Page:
“I’m excited that there is somebody that is strongly behind a universal health care system,” Taylor said. “VTCURE, that’s all we’re about. We’re not married to party so much as the issue.”
Taylor pointed to last week’s upset in Virginia in which congressional candidate David Brat beat out Republican U.S. House majority leader Rep. Eric Cantor, as an example of how outsider candidates can oust incumbents.
“Somebody worked really hard to overtake an established candidate,” Taylor said. “It can happen, and it will take some work.”
Corren’s public financing
Aside from the intrigue of seeing a Republican and Progressive face off for the state’s second-highest office, a race between Scott and Corren is of interest as the first test of Vermont’s public campaign finance system in a decade.
Corren is the first candidate to qualify for public financing since Progressive Steve Hingtgen ran for the same seat in the 2004 election cycle, according to the Secretary of State’s Office.
No candidates applied for public financing in the 2002 cycle.
In the 2000 cycle, incumbent Lt. Gov. Doug Racine (now Secretary of the Agency of Human Services) took public money in his bid to keep that seat.
The same year, now-Sen. Anthony Pollina, P/D/W-Washington, took public financing to run against incumbent Gov. Howard Dean. Dean had initially qualified for public financing, but later backed away from that strategy.
Corren said built-in hurdles to public financing are appropriate.
Compared to simple signatures required of conventionally financed candidates, applicants for public financing must raise money, but with no more than 25 percent of contributors coming from any one county. He signed an affidavit swearing by the legitimacy of contributions to his campaign.
Scott said Thursday afternoon that Corren will be a “formidable” opponent, especially now that he has a “healthy war chest.”
According to VTDigger’s campaign finance database, Scott raised $191,316.01 in the 2011-2012 election cycle, of which he spent $129,192.20.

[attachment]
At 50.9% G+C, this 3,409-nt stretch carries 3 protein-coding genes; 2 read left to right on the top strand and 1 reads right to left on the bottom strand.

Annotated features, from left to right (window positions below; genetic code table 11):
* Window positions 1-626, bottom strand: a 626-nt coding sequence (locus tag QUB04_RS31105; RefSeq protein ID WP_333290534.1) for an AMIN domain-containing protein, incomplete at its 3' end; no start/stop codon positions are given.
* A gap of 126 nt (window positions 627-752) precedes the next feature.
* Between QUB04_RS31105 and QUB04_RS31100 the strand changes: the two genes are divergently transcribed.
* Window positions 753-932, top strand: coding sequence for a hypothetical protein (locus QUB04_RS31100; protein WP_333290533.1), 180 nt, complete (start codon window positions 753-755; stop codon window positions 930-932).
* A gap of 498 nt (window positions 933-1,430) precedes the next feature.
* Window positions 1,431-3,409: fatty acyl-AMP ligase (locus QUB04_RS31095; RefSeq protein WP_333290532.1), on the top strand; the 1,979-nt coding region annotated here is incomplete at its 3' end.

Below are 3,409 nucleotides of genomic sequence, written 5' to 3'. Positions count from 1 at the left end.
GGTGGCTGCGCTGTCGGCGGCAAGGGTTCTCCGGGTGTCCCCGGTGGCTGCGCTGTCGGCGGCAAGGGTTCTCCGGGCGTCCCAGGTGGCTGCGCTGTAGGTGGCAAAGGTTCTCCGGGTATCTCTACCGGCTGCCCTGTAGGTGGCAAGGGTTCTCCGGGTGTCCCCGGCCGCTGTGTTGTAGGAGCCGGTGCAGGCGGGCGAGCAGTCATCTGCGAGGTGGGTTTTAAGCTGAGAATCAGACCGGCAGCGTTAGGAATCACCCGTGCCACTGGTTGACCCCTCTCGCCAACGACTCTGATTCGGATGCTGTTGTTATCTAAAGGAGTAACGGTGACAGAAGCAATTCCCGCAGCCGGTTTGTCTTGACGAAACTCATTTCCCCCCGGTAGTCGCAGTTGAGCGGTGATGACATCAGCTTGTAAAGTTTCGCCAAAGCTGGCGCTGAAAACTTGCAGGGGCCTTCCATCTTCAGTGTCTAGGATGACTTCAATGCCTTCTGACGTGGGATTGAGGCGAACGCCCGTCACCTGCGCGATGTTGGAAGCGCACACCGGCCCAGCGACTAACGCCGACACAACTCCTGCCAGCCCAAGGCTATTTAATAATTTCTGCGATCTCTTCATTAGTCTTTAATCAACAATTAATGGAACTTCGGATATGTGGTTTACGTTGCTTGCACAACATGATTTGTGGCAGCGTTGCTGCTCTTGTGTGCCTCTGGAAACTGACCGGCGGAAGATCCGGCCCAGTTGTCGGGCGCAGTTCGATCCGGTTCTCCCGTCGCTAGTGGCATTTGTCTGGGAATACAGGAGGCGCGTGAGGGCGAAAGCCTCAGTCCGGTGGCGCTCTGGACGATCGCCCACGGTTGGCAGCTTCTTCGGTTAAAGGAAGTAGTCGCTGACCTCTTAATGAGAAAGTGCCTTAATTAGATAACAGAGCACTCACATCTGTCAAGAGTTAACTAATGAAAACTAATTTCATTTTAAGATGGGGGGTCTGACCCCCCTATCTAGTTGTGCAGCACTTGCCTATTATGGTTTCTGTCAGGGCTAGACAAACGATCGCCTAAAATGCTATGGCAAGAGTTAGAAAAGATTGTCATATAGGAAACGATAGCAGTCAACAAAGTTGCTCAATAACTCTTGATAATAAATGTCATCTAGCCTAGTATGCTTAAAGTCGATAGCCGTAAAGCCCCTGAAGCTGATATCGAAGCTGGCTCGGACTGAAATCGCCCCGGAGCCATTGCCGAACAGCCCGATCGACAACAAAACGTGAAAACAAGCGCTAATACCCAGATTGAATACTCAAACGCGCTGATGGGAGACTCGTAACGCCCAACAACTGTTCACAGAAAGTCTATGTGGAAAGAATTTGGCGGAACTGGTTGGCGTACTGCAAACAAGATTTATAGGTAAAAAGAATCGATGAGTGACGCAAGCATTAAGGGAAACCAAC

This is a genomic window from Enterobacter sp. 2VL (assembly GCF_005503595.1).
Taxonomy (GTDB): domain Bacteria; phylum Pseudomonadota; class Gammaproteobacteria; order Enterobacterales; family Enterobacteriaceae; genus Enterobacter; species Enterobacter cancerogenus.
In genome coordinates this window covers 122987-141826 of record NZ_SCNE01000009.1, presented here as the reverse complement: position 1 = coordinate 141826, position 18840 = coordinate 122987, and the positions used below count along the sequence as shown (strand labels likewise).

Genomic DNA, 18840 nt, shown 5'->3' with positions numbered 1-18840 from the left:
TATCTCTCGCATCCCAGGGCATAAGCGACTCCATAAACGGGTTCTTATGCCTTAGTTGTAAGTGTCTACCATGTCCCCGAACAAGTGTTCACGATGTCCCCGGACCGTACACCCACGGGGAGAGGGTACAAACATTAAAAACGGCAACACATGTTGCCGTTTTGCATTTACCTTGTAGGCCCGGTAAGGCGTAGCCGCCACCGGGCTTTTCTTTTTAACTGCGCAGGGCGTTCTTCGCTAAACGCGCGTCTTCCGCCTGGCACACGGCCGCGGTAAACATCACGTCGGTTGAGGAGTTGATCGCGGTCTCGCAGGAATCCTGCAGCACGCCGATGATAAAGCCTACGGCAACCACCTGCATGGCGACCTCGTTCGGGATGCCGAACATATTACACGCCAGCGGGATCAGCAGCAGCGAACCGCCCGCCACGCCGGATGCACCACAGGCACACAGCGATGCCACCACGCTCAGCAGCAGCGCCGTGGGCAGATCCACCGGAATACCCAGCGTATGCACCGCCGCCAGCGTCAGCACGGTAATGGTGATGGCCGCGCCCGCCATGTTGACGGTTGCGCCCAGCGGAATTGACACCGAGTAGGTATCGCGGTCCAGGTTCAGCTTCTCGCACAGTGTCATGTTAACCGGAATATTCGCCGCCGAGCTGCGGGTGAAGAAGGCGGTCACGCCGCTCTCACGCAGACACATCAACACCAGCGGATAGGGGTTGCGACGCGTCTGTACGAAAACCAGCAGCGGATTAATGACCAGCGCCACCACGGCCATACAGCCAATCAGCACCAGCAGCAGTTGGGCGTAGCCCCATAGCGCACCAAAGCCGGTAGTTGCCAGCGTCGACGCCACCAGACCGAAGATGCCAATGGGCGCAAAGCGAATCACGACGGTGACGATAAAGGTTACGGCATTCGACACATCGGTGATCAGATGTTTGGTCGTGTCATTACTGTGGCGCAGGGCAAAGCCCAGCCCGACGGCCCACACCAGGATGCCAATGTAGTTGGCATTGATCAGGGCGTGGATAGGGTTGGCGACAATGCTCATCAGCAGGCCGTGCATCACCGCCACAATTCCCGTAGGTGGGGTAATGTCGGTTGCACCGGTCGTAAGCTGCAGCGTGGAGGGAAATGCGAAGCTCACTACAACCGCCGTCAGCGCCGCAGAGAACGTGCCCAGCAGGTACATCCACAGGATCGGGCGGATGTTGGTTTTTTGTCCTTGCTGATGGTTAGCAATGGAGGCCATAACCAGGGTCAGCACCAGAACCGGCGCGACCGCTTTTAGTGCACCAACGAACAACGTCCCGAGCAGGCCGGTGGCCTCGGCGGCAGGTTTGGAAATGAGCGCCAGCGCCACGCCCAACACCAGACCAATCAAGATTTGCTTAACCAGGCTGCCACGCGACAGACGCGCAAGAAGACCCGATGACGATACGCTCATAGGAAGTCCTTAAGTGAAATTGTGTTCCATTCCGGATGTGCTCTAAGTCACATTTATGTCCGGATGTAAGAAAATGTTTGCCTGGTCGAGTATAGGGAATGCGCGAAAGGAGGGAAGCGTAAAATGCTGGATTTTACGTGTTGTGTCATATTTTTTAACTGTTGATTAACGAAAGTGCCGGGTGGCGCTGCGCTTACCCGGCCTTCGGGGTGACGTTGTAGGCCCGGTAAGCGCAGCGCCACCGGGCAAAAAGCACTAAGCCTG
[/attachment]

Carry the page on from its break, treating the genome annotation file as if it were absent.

He’ll set his own fundraising goal this year to match Corren’s automatic $200,000, Scott said.
As a publicly financed candidate, Corren will get grants from a special fund within the Secretary of State’s Office that bring his purse up to $200,000: one-quarter of that is for the primary, and the rest is for the general election.
Within 10 days of each filing deadline, he’ll get a check for the difference between the amount he’s entitled to spend and the amount he raised in qualifying contributions.
In the event of a shortfall in the fund, candidates would receive less money.
Scott said he is philosophically opposed to public financing because he doesn’t want to take money from people who may not support him.
“I started thinking about what could be done with $200,000,” Scott said. He suggested the money could be better spent hiring three or four more case managers at the Department for Children and Families, or filling about 5,000 potholes.
“There are other ways to spend taxpayer money,” Scott said.
Public campaign money comes from fees paid to the secretary of state, not from the state’s General Fund, director of administrative services Marlene Betit said Thursday. In the event no candidates qualify for public financing in a given year, the surplus from that special fund is diverted to the General Fund.
The Vermont Legislature created a public campaign finance system in 1998, but money is only available for the gubernatorial and lieutenant governor races.
CORRECTION: This article was corrected at 12:29 p.m. on June 13, 2014. Candidates for statewide office only can file paperwork at the Secretary of State’s office.